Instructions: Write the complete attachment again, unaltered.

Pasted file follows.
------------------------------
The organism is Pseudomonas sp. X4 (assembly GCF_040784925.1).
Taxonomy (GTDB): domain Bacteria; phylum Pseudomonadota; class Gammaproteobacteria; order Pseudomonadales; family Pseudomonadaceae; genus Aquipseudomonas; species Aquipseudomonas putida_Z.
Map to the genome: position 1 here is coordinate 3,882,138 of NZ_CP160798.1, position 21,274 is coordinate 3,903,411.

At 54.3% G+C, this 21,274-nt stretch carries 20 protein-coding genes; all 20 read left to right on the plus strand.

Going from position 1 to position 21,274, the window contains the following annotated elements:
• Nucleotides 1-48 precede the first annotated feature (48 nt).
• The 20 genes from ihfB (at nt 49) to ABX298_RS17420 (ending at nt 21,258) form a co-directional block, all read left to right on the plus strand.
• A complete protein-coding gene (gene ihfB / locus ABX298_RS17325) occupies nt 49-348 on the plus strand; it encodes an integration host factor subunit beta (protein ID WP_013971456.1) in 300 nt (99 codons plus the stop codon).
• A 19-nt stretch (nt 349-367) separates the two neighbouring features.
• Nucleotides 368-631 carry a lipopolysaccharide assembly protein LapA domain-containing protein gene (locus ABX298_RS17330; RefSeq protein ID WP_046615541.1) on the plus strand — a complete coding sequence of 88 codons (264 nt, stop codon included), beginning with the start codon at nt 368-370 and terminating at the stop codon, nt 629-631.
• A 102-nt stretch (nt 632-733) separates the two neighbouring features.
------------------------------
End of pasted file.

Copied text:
The organism is Pseudomonas sp. X4 (assembly GCF_040784925.1).
Taxonomy (GTDB): domain Bacteria; phylum Pseudomonadota; class Gammaproteobacteria; order Pseudomonadales; family Pseudomonadaceae; genus Aquipseudomonas; species Aquipseudomonas putida_Z.
Map to the genome: position 1 here is coordinate 3,882,138 of NZ_CP160798.1, position 21,274 is coordinate 3,903,411.

At 54.3% G+C, this 21,274-nt stretch carries 20 protein-coding genes; all 20 read left to right on the plus strand.

Going from position 1 to position 21,274, the window contains the following annotated elements:
• Nucleotides 1-48 precede the first annotated feature (48 nt).
• The 20 genes from ihfB (at nt 49) to ABX298_RS17420 (ending at nt 21,258) form a co-directional block, all read left to right on the plus strand.
• A complete protein-coding gene (gene ihfB / locus ABX298_RS17325) occupies nt 49-348 on the plus strand; it encodes an integration host factor subunit beta (protein ID WP_013971456.1) in 300 nt (99 codons plus the stop codon).
• A 19-nt stretch (nt 349-367) separates the two neighbouring features.
• Nucleotides 368-631 carry a lipopolysaccharide assembly protein LapA domain-containing protein gene (locus ABX298_RS17330; RefSeq protein ID WP_046615541.1) on the plus strand — a complete coding sequence of 88 codons (264 nt, stop codon included), beginning with the start codon at nt 368-370 and terminating at the stop codon, nt 629-631.
• A 102-nt stretch (nt 632-733) separates the two neighbouring features.